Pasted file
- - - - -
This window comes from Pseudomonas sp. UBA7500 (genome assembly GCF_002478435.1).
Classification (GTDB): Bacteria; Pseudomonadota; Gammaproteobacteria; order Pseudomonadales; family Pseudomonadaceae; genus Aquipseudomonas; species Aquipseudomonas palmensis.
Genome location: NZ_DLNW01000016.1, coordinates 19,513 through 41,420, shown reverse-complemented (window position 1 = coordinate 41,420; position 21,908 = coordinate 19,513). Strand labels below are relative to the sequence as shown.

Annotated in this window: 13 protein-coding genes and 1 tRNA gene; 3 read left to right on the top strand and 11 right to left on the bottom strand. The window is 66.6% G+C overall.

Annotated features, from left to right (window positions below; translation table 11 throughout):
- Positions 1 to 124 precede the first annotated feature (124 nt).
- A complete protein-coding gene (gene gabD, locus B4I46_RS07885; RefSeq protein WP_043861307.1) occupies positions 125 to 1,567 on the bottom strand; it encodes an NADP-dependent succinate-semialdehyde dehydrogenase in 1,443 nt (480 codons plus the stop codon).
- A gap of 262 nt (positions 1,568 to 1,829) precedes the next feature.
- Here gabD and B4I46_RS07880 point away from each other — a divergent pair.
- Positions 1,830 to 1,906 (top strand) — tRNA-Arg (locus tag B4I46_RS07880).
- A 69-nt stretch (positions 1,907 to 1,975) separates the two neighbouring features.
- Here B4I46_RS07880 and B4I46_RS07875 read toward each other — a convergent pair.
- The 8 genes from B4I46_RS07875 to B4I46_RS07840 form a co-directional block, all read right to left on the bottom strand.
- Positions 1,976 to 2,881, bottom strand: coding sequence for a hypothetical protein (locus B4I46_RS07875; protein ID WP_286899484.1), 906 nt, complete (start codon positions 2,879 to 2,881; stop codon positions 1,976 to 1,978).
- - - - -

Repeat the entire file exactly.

This window comes from Pseudomonas sp. UBA7500 (genome assembly GCF_002478435.1).
Classification (GTDB): Bacteria; Pseudomonadota; Gammaproteobacteria; order Pseudomonadales; family Pseudomonadaceae; genus Aquipseudomonas; species Aquipseudomonas palmensis.
Genome location: NZ_DLNW01000016.1, coordinates 19,513 through 41,420, shown reverse-complemented (window position 1 = coordinate 41,420; position 21,908 = coordinate 19,513). Strand labels below are relative to the sequence as shown.

Annotated in this window: 13 protein-coding genes and 1 tRNA gene; 3 read left to right on the top strand and 11 right to left on the bottom strand. The window is 66.6% G+C overall.

Annotated features, from left to right (window positions below; translation table 11 throughout):
- Positions 1 to 124 precede the first annotated feature (124 nt).
- A complete protein-coding gene (gene gabD, locus B4I46_RS07885; RefSeq protein WP_043861307.1) occupies positions 125 to 1,567 on the bottom strand; it encodes an NADP-dependent succinate-semialdehyde dehydrogenase in 1,443 nt (480 codons plus the stop codon).
- A gap of 262 nt (positions 1,568 to 1,829) precedes the next feature.
- Here gabD and B4I46_RS07880 point away from each other — a divergent pair.
- Positions 1,830 to 1,906 (top strand) — tRNA-Arg (locus tag B4I46_RS07880).
- A 69-nt stretch (positions 1,907 to 1,975) separates the two neighbouring features.
- Here B4I46_RS07880 and B4I46_RS07875 read toward each other — a convergent pair.
- The 8 genes from B4I46_RS07875 to B4I46_RS07840 form a co-directional block, all read right to left on the bottom strand.
- Positions 1,976 to 2,881, bottom strand: coding sequence for a hypothetical protein (locus B4I46_RS07875; protein ID WP_286899484.1), 906 nt, complete (start codon positions 2,879 to 2,881; stop codon positions 1,976 to 1,978).